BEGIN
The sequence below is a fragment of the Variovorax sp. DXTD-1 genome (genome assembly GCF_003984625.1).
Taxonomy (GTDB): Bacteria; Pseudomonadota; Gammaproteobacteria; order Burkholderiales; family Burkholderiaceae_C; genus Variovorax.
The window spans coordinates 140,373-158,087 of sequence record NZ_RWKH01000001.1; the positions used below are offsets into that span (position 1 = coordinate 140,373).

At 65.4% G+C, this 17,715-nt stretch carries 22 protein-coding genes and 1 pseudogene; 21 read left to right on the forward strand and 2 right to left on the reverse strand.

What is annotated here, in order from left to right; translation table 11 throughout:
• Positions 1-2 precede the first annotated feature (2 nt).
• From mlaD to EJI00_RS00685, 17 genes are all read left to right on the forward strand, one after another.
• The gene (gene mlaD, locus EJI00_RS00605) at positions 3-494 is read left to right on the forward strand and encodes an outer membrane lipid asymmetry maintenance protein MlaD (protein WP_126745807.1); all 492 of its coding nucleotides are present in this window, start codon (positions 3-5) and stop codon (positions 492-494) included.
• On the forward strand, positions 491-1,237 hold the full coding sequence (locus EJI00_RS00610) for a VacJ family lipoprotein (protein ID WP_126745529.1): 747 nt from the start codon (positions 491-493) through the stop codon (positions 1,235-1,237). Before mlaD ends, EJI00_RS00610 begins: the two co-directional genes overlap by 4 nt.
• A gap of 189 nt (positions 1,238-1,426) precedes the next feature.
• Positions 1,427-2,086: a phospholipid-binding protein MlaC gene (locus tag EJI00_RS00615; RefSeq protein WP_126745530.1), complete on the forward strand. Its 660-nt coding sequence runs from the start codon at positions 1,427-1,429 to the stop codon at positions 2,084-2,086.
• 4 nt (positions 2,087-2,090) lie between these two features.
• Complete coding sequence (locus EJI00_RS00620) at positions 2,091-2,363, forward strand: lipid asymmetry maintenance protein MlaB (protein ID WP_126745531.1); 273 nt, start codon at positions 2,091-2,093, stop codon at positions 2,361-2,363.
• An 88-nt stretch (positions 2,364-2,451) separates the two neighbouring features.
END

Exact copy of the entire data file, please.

The sequence below is a fragment of the Variovorax sp. DXTD-1 genome (genome assembly GCF_003984625.1).
Taxonomy (GTDB): Bacteria; Pseudomonadota; Gammaproteobacteria; order Burkholderiales; family Burkholderiaceae_C; genus Variovorax.
The window spans coordinates 140,373-158,087 of sequence record NZ_RWKH01000001.1; the positions used below are offsets into that span (position 1 = coordinate 140,373).

At 65.4% G+C, this 17,715-nt stretch carries 22 protein-coding genes and 1 pseudogene; 21 read left to right on the forward strand and 2 right to left on the reverse strand.

What is annotated here, in order from left to right; translation table 11 throughout:
• Positions 1-2 precede the first annotated feature (2 nt).
• From mlaD to EJI00_RS00685, 17 genes are all read left to right on the forward strand, one after another.
• The gene (gene mlaD, locus EJI00_RS00605) at positions 3-494 is read left to right on the forward strand and encodes an outer membrane lipid asymmetry maintenance protein MlaD (protein WP_126745807.1); all 492 of its coding nucleotides are present in this window, start codon (positions 3-5) and stop codon (positions 492-494) included.
• On the forward strand, positions 491-1,237 hold the full coding sequence (locus EJI00_RS00610) for a VacJ family lipoprotein (protein ID WP_126745529.1): 747 nt from the start codon (positions 491-493) through the stop codon (positions 1,235-1,237). Before mlaD ends, EJI00_RS00610 begins: the two co-directional genes overlap by 4 nt.
• A gap of 189 nt (positions 1,238-1,426) precedes the next feature.
• Positions 1,427-2,086: a phospholipid-binding protein MlaC gene (locus tag EJI00_RS00615; RefSeq protein WP_126745530.1), complete on the forward strand. Its 660-nt coding sequence runs from the start codon at positions 1,427-1,429 to the stop codon at positions 2,084-2,086.
• 4 nt (positions 2,087-2,090) lie between these two features.
• Complete coding sequence (locus EJI00_RS00620) at positions 2,091-2,363, forward strand: lipid asymmetry maintenance protein MlaB (protein ID WP_126745531.1); 273 nt, start codon at positions 2,091-2,093, stop codon at positions 2,361-2,363.
• An 88-nt stretch (positions 2,364-2,451) separates the two neighbouring features.